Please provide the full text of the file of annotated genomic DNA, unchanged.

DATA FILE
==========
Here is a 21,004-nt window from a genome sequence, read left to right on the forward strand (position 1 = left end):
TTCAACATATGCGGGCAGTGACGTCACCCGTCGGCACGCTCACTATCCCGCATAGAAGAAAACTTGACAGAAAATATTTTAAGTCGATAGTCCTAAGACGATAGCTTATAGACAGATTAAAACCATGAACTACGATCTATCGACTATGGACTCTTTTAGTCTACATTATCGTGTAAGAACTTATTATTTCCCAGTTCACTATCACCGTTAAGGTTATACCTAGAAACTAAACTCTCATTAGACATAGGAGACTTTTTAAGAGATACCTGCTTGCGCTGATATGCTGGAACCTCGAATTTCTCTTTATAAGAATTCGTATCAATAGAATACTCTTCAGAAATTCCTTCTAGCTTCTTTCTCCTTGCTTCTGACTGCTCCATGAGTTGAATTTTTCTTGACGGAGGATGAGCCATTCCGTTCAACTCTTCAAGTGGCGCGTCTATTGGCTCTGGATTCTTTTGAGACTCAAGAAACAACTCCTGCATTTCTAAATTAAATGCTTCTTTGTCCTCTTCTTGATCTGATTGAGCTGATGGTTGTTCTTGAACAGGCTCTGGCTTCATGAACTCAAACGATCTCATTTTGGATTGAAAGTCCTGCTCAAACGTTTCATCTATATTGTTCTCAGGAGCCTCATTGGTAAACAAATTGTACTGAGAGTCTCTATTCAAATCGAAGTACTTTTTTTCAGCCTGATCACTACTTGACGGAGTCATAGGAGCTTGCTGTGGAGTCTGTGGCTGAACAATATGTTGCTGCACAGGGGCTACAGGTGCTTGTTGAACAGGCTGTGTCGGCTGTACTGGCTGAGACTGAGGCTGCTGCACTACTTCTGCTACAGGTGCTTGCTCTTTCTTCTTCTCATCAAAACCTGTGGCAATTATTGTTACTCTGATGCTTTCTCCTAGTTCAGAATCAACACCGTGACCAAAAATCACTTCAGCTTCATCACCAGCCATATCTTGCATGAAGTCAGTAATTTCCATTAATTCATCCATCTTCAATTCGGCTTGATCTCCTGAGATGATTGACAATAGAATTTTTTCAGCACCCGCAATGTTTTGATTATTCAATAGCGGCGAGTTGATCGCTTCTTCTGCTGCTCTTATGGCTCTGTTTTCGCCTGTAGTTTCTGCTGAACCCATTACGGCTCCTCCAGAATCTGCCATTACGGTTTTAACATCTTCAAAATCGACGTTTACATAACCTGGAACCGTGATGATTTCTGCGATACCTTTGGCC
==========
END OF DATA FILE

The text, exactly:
Here is a 21,004-nt window from a genome sequence, read left to right on the forward strand (position 1 = left end):
TTCAACATATGCGGGCAGTGACGTCACCCGTCGGCACGCTCACTATCCCGCATAGAAGAAAACTTGACAGAAAATATTTTAAGTCGATAGTCCTAAGACGATAGCTTATAGACAGATTAAAACCATGAACTACGATCTATCGACTATGGACTCTTTTAGTCTACATTATCGTGTAAGAACTTATTATTTCCCAGTTCACTATCACCGTTAAGGTTATACCTAGAAACTAAACTCTCATTAGACATAGGAGACTTTTTAAGAGATACCTGCTTGCGCTGATATGCTGGAACCTCGAATTTCTCTTTATAAGAATTCGTATCAATAGAATACTCTTCAGAAATTCCTTCTAGCTTCTTTCTCCTTGCTTCTGACTGCTCCATGAGTTGAATTTTTCTTGACGGAGGATGAGCCATTCCGTTCAACTCTTCAAGTGGCGCGTCTATTGGCTCTGGATTCTTTTGAGACTCAAGAAACAACTCCTGCATTTCTAAATTAAATGCTTCTTTGTCCTCTTCTTGATCTGATTGAGCTGATGGTTGTTCTTGAACAGGCTCTGGCTTCATGAACTCAAACGATCTCATTTTGGATTGAAAGTCCTGCTCAAACGTTTCATCTATATTGTTCTCAGGAGCCTCATTGGTAAACAAATTGTACTGAGAGTCTCTATTCAAATCGAAGTACTTTTTTTCAGCCTGATCACTACTTGACGGAGTCATAGGAGCTTGCTGTGGAGTCTGTGGCTGAACAATATGTTGCTGCACAGGGGCTACAGGTGCTTGTTGAACAGGCTGTGTCGGCTGTACTGGCTGAGACTGAGGCTGCTGCACTACTTCTGCTACAGGTGCTTGCTCTTTCTTCTTCTCATCAAAACCTGTGGCAATTATTGTTACTCTGATGCTTTCTCCTAGTTCAGAATCAACACCGTGACCAAAAATCACTTCAGCTTCATCACCAGCCATATCTTGCATGAAGTCAGTAATTTCCATTAATTCATCCATCTTCAATTCGGCTTGATCTCCTGAGATGATTGACAATAGAATTTTTTCAGCACCCGCAATGTTTTGATTATTCAATAGCGGCGAGTTGATCGCTTCTTCTGCTGCTCTTATGGCTCTGTTTTCGCCTGTAGTTTCTGCTGAACCCATTACGGCTCCTCCAGAATCTGCCATTACGGTTTTAACATCTTCAAAATCGACGTTTACATAACCTGGAACCGTGATGATTTCTGCGATACCTTTGGCC